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Garfinkle, Richard



Married Alessandra Kelley (an artist); children: two.


Home—Chicago, IL. Agent—c/o Author Mail, Tor Books, 175 Fifth Ave., New York, NY 10010.




Compton Crook Award for best first novel, 1996, for Celestial Matters.


Celestial Matters, Tor (New York, NY), 1996. All of an Instant, Tor (New York, NY), 1999.


Hard science fiction novel focusing on mathematics; a fantasy novel.


In science fiction writer Richard Garfinkle's first novel, Celestial Matters, the author speculates on the state of science and technology if the universe were based on the theories of Ptolemy rather than Copernicus—in other words, with Earth at the center and everything else revolving around it. In this world, ancient Greek ideas about science are fact: spontaneous generation has been harnessed for use in agriculture; all matter is made up of the four elements; and travel throughout the universe is possible because there is breathable air everywhere. When the Greeks surmise that they are falling behind in a generation-spanning war with the Chinese, Aias makes plans to travel to the Sun, which is only a few hundred thousand miles away, and steal a piece of its fire to use against the Chinese. Aias's mission is plagued with mutiny, assassination attempts, and commando assaults, as well as the inherent dangers of a universe similar to our own, but different enough to be considered alien. Booklist reviewer Carl Hays called the book a "captivating yarn" and remarked that Garfinkle "masterfully details his alternate world's history," while establishing parallels with the arms race and maintaining a suspenseful plotline. A Publishers Weekly critic noted that Celestial Matters is an "imaginative first novel," adding that Garfinkle's "debut should heartily engage fans of alternate-world SF."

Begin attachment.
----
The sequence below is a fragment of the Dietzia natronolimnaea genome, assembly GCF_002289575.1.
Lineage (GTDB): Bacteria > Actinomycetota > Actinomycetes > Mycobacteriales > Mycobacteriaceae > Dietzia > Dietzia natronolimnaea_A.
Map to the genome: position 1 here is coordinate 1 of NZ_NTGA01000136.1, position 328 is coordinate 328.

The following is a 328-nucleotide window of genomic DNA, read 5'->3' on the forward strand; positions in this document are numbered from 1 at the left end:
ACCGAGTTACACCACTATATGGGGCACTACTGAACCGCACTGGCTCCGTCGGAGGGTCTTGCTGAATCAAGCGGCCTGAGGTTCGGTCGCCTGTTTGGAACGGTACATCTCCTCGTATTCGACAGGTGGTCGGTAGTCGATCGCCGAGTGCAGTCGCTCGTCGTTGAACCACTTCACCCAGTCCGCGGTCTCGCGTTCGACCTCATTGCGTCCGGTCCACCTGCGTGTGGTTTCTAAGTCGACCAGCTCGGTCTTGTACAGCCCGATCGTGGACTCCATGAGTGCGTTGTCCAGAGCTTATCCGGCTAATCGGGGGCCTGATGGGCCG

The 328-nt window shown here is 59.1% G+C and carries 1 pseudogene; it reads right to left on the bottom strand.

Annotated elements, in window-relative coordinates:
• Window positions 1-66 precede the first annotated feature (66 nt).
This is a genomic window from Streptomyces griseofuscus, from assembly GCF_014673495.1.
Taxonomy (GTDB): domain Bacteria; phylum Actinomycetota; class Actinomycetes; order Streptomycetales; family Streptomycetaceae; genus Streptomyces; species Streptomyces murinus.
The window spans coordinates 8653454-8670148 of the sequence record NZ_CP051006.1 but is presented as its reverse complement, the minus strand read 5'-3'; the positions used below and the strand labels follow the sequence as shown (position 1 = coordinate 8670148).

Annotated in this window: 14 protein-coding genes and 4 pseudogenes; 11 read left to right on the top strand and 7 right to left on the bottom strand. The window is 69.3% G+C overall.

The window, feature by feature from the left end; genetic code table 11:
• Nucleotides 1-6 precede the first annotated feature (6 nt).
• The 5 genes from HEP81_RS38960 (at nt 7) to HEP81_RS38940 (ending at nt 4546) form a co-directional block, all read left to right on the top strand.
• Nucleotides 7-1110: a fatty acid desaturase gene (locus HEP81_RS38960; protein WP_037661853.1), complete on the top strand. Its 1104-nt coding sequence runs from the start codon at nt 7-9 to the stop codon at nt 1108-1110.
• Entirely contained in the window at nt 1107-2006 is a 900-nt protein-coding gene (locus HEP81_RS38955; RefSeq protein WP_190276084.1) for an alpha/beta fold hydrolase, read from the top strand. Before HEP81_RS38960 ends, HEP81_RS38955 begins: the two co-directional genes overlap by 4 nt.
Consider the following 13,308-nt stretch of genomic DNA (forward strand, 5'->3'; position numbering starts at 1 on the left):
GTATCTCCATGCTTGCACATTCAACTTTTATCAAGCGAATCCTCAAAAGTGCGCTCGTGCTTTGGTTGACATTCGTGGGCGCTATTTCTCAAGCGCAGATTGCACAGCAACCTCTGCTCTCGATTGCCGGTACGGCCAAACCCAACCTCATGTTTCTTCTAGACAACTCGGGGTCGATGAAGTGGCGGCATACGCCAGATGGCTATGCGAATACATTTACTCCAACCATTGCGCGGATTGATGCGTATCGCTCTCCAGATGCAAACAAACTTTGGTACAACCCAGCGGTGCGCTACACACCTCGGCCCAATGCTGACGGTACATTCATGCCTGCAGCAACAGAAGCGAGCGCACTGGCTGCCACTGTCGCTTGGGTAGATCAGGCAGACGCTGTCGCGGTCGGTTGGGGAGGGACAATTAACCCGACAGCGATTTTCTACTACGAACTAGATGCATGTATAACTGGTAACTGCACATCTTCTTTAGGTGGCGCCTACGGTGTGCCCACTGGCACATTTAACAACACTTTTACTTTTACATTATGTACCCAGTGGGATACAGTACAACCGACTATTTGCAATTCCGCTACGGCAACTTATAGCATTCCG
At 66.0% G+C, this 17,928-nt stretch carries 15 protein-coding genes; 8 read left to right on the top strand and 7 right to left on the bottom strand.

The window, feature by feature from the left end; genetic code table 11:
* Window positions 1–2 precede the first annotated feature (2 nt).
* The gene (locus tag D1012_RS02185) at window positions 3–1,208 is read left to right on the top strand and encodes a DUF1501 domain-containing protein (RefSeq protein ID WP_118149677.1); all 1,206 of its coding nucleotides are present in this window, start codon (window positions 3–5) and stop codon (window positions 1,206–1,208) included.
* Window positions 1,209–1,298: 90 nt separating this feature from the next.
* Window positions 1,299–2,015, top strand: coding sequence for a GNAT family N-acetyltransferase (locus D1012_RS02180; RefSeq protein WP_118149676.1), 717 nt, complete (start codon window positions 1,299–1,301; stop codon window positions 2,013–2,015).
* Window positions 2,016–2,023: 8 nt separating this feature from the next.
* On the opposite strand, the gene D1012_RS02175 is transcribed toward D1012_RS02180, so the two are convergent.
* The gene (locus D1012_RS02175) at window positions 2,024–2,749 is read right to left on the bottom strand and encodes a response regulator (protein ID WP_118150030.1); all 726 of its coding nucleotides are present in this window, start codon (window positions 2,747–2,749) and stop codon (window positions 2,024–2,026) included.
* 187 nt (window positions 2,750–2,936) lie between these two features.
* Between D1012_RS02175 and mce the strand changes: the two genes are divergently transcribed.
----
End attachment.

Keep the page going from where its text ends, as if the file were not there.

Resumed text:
On the Cybling Web site, Garfinkle described his second novel, All of an Instant, as "a novel about people living outside of time and altering history to make the world over into their ideas of utopia." The Instant is a dimension outside of time, a place where the waters of time literally flow, and where skillful manipulators can alter the past and change the future. Perpetual wars ensue over control of the Instant—and thus control over time—with no side gaining a decided advantage. When an anomaly develops in the ocean of time, it brings together a time-flung trio to investigate—Nir, from the ancient beginnings of humankind; Qullithe, a seer from humanity's farthest future; and Kookatchi, a slave with a memory a minute long. "It's my attempt to write the most insane time-travel book ever," Garfinkle admitted on the Cybling Web site. A Publishers Weekly reviewer commented that the narrative "develops a sophisticated consideration of the nature of consciousness, of the continuity of selfhood across a lifetime, and of ethnic conflict." Roland Green, reviewing the novel in Booklist, noted that pacing slows and characterization suffers in favor of explication of the Instant, but he concluded that "those who appreciate literate, cerebral explorations of the concept of altering history … will embrace this example of the type." And Jackie Cassada, writing in Library Journal, declared All of an Instant "a good choice for fans of cerebral, idea-oriented SF."



Booklist, April 15, 1996, Carl Hays, review of Celestial Matters, p. 1425; November 15, 1999, Roland Green, review of All of an Instant, p. 609.

Library Journal, November 15, 1999, Jackie Cassada, review of All of an Instant, p. 102.

Publisher Weekly, March 4, 1996, review of Celestial Matters, p. 59; October 18, 1999, review of All of an Instant, p. 75.


Cybling Web site, (January 30, 2004), interview with Richard Garfinkle.*

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